Research In Motion has delayed the release of its 3G BlackBerry for AT&T from June to August, according to reports. The postponement may be due to testing of the new device.
A June launch might have placed the device, the BlackBerry 9000, in direct competition for marketplace attention with Apple’s 3G iPhone, which is expected to surface that month. Although rumors are swirling that RIM postponed the launch to avoid being overshadowed by the iPhone, both expected launch dates are only based on speculation, and the two phones are targeted toward different user groups.
RIM spokesperson Ian Twinn declined to confirm reports of a delay, saying, “We’ve never made any announcement regarding this device or any delays. It’s not our policy to comment on agreements and speculation.”
Talk of a delay caused RIM stock to tumble on both the Toronto and Nasdaq stock exchanges Friday; however,RIM shares were slightly higher Monday.
The company’s shares were up US$2.53, at $122.57, Monday afternoon on the Nasdaq. The stock had a year-on-year range of $43.78, from May 1, and $137.01, which it reached Nov. 7.
A postponement of the BlackBerry for AT&T could impact RIM’s revenues in the second fiscal quarter, which ends Aug. 30.
Reports of the delay are greatly exaggerated since RIM never announced its official release date, said Needham & Co. analyst Charlie Wolf.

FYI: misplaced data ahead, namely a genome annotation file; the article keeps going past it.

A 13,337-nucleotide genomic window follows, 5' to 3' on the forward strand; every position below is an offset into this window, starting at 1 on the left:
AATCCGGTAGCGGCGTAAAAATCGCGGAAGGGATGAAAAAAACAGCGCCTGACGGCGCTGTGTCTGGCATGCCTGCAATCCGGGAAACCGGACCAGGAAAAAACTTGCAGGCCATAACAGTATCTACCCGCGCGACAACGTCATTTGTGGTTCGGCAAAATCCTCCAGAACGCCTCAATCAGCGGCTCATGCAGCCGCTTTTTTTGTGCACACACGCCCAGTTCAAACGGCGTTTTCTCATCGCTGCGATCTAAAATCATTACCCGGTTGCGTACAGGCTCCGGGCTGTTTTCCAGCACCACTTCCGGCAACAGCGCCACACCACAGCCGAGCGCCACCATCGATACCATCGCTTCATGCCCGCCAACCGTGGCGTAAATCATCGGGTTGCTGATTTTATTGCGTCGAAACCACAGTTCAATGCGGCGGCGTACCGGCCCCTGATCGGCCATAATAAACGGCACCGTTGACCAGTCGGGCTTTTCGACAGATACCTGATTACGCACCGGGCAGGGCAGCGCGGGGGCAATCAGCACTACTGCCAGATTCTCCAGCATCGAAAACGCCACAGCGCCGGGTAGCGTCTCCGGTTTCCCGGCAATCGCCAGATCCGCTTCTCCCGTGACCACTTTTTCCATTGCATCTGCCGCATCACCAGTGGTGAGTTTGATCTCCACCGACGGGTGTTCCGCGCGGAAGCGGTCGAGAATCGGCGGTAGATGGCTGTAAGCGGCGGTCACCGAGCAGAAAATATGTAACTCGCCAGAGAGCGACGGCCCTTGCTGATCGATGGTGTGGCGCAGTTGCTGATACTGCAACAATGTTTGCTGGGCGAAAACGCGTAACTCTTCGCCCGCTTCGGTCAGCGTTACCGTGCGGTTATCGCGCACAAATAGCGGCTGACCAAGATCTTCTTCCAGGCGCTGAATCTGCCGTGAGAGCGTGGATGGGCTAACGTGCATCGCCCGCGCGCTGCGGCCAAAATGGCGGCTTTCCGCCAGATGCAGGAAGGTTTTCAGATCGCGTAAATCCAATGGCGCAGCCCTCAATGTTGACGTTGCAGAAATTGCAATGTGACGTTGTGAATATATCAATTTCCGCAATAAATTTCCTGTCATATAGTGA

“It’s pure speculation,” Wolf told the E-Commerce Times. “I read the rumor that AT&T told them to delay it. The notion that one carrier can get them to postpone release — and not the No. 1 carrier in this country, at that — sounds far-fetched.”
Apple’s expected June launch of its 3G iPhone is also not set in stone, Wolf asserted. “They didn’t say it was coming in June. Apple may not introduce the iPhone until August.”
Plenty of Room in Marketplace
There’s plenty of room in the smartphone market for all of the major players to benefit from 3G technology in the long term, Wolf added.
“Two months doesn’t matter,” he said. “The common assumption, wrongly, is that these companies are playing zero-sum games, when the reality is that the smartphone market is growing dramatically. Overall, the market is growing so fast, it doesn’t matter.”
RIM and Apple traditionally have targeted different markets anyway. “Even though the iPhone is now enterprise-friendly, the BlackBerry and iPhone are still targeting very distinct users,” IDC analyst Chris Hazelton told the E-Commerce Times.
“Whether this is a delay of a couple of days, a couple of weeks or a couple of months, I just don’t see a huge impact, for that reason. The BlackBerry is message-centric, and the iPhone is multimedia-centric. They’re targeting different populations,” he said.
The AT&T BlackBerry device isn’t RIM’s first 3G smartphone. The Canadian company already launched 3G BlackBerry devices for the Verizon and Sprint Nextel platforms.
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